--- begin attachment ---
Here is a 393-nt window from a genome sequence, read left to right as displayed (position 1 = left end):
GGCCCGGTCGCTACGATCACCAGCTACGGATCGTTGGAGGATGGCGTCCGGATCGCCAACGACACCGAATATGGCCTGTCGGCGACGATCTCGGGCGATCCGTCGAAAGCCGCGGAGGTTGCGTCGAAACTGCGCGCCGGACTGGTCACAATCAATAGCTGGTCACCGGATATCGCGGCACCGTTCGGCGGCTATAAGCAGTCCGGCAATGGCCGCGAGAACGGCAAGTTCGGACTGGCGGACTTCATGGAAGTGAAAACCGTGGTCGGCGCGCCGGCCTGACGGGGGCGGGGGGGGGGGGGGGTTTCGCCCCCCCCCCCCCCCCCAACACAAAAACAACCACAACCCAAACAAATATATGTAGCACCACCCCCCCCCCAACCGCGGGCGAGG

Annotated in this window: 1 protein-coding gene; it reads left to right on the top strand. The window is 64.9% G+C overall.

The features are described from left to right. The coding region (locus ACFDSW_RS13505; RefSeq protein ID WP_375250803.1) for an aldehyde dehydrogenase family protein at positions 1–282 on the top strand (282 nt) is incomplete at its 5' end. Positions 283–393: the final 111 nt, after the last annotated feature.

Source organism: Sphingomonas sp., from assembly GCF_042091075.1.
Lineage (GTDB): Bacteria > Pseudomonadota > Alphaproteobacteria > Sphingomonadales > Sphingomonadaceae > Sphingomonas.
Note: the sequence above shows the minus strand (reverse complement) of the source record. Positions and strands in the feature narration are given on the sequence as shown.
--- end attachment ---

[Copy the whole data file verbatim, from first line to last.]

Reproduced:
Here is a 393-nt window from a genome sequence, read left to right as displayed (position 1 = left end):
GGCCCGGTCGCTACGATCACCAGCTACGGATCGTTGGAGGATGGCGTCCGGATCGCCAACGACACCGAATATGGCCTGTCGGCGACGATCTCGGGCGATCCGTCGAAAGCCGCGGAGGTTGCGTCGAAACTGCGCGCCGGACTGGTCACAATCAATAGCTGGTCACCGGATATCGCGGCACCGTTCGGCGGCTATAAGCAGTCCGGCAATGGCCGCGAGAACGGCAAGTTCGGACTGGCGGACTTCATGGAAGTGAAAACCGTGGTCGGCGCGCCGGCCTGACGGGGGCGGGGGGGGGGGGGGGTTTCGCCCCCCCCCCCCCCCCCAACACAAAAACAACCACAACCCAAACAAATATATGTAGCACCACCCCCCCCCCAACCGCGGGCGAGG

Annotated in this window: 1 protein-coding gene; it reads left to right on the top strand. The window is 64.9% G+C overall.

The features are described from left to right. The coding region (locus ACFDSW_RS13505; RefSeq protein ID WP_375250803.1) for an aldehyde dehydrogenase family protein at positions 1–282 on the top strand (282 nt) is incomplete at its 5' end. Positions 283–393: the final 111 nt, after the last annotated feature.

Source organism: Sphingomonas sp., from assembly GCF_042091075.1.
Lineage (GTDB): Bacteria > Pseudomonadota > Alphaproteobacteria > Sphingomonadales > Sphingomonadaceae > Sphingomonas.
Note: the sequence above shows the minus strand (reverse complement) of the source record. Positions and strands in the feature narration are given on the sequence as shown.